As we start to enter a post-COVID world, it feels once again urgent that we look.

How to Start a Camera Collection – Amateur Photographer


Photo by Mark Teachey

Most flea markets have a lot of old cameras around. However, many of them are of no intrinsic value or deserving of a special place either in photographic history or on a camera collector’s shelves. So how do you figure out which camera is collectible? Sometimes it’s a matter of age; other times, it’s the manufacturer or perhaps the country of origin.

If you have never thought about buying a camera as a collector’s item, or even if you are a collector already and seek confirmation of your sanity, read on at the link above.

Check out

The Man Who Owns a World Record 4,500 Cameras
This Hong Kong Man Has Spent 60 Years Collecting Vintage Camera Gear
This Photographer’s Office Features His Collection of Vintage Cameras

NPPA Board Votes to Create Permanent Diversity, Equity and Inclusion Committee – National Press Photographers Association


Polly Irungu, at her photo exhibition at the University of Oregon © Mickey Stellavato

The National Press Photographers Association has launched a permanent Diversity, Equity, and Inclusion (DEI) Committee, which has now been written into the association’s bylaws.

Multimedia journalist Polly Irungu will chair the DEI Committee. Irungu is the founder of Black Women Photographers, a global community and directory of Black women and non-binary photographers.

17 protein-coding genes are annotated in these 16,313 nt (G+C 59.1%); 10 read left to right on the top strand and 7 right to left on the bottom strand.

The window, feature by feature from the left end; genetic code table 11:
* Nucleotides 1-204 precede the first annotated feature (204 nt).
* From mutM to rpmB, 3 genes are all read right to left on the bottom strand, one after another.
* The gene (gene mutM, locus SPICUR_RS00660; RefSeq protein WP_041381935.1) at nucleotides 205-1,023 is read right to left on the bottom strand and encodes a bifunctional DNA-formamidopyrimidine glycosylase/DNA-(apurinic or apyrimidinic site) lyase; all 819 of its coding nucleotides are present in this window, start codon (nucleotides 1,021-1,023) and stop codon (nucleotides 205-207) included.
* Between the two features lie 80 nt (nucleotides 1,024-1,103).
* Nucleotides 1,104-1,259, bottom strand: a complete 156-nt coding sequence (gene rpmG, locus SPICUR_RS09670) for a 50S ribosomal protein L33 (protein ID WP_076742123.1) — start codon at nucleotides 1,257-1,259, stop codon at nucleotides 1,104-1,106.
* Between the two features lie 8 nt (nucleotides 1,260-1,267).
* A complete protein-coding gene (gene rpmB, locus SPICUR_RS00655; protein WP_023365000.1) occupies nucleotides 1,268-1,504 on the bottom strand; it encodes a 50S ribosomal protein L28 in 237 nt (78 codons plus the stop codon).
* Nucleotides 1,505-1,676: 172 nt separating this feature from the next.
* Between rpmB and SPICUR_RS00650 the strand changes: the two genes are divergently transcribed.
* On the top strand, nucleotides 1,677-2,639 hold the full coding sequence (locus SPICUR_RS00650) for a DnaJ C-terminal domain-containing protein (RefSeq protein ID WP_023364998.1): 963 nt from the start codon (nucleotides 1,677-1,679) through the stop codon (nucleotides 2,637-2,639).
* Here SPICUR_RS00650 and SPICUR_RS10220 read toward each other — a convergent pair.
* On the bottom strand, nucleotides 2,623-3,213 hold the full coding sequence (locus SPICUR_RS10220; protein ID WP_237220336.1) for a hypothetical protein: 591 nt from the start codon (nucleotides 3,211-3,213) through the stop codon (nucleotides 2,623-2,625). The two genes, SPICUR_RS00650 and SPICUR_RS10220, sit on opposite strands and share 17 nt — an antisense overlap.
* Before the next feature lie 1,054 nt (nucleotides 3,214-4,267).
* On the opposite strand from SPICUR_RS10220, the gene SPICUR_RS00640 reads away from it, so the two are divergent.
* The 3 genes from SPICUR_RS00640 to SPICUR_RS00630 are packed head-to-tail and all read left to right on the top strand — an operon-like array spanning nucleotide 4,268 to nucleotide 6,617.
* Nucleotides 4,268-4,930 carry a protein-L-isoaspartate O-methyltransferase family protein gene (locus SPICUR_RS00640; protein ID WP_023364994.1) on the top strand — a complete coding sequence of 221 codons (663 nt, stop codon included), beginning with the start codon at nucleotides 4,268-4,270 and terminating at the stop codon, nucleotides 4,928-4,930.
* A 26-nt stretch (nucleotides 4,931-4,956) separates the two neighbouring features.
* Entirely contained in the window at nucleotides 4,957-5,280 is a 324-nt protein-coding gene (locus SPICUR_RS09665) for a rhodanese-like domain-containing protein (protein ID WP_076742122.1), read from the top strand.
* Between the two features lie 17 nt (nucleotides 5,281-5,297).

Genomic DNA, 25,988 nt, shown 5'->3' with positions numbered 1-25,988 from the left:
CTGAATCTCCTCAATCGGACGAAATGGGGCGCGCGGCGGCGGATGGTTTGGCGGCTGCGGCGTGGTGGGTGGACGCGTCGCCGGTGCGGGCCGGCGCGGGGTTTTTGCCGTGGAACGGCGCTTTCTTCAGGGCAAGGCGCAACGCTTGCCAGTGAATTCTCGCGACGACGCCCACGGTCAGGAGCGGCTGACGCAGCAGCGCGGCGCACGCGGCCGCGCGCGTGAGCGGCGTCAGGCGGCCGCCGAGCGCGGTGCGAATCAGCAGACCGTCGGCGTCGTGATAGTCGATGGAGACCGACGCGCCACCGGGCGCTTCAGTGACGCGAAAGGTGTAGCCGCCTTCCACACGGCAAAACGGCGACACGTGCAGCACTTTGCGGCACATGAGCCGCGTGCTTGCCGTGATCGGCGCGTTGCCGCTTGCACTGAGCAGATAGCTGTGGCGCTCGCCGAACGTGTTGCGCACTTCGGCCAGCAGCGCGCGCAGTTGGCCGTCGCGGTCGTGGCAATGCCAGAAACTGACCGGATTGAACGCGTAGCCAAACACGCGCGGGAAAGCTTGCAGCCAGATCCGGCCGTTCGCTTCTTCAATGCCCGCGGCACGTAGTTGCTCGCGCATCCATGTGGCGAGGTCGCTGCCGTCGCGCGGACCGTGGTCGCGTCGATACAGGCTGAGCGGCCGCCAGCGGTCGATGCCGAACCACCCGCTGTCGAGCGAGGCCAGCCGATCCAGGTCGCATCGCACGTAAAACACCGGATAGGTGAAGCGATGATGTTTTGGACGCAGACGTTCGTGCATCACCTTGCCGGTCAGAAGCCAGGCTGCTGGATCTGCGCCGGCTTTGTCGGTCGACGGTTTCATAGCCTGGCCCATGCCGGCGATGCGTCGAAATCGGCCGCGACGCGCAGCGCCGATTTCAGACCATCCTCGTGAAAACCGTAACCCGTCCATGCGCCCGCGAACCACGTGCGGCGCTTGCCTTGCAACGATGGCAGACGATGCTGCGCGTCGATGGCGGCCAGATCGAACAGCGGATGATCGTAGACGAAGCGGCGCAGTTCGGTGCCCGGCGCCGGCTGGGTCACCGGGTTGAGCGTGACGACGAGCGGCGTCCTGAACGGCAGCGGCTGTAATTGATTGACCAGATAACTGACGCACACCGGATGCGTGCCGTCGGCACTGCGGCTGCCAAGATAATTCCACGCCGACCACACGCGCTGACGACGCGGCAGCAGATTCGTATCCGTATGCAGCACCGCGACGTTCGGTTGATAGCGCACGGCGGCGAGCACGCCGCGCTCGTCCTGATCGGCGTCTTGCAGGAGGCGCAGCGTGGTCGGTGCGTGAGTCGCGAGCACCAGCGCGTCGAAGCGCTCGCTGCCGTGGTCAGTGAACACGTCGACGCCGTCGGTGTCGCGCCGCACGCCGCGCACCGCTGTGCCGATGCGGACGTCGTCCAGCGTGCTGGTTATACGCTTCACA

40 Years Ago Rick Smolan Created A Day in the Life Series of Books – PhotoShelter


In 1980, Rick Smolan, a professional photographer, wanted to compile A Day in the Life of Australia, a book of images shot by 100 photographers in 24 hours.

Smolan pitched the idea to 35 publishers, and they all rejected it. But he was already working on the project in Melbourne, Australia, with six other photographers thinking it would all come together. He had almost $100,000 in bills.

The Australian Prime Minister was known to Smolan as he had met him on an assignment for Time. He decided to turn to him for financial help. The PM said he did not have the funds but would introduce him to corporate heads like Steve Jobs, who was starting Apple.

Smolan thought this was the craziest idea ever, but it ultimately worked out. He self-published with the help of sponsors, and by Christmas 1981, A Day in the Life of Australia became the top-selling book in Australia. Harper Collins bought a Day in the Life series in 1987 for an undisclosed amount. The books have, to date, earned over $100 million in sales.

Check out
A Conversation with Photographer Rick Smolan

Striking Winning Images of the Inaugural Black and White Minimalist Photography Prize – My Modern Met

The Black and White Minimalism magazine announced the winners of the Black and White Minimalist Photography Prize 2020. In this first edition of the Prize, despite the restrictions on the subject that only minimalist black and white photographs were accepted, 1470 photographs were submitted to the competition.


1st place. Alone by Tim Nevell. “This image was shot with my Mavic2 Pro drone on a winter trip to Iceland. We were traveling to Myvatn in the North of the island, and this was a scene about 50 miles from the village. I loved the desolate volcanic landscape covered in snow and the distant endless horizon perspective.”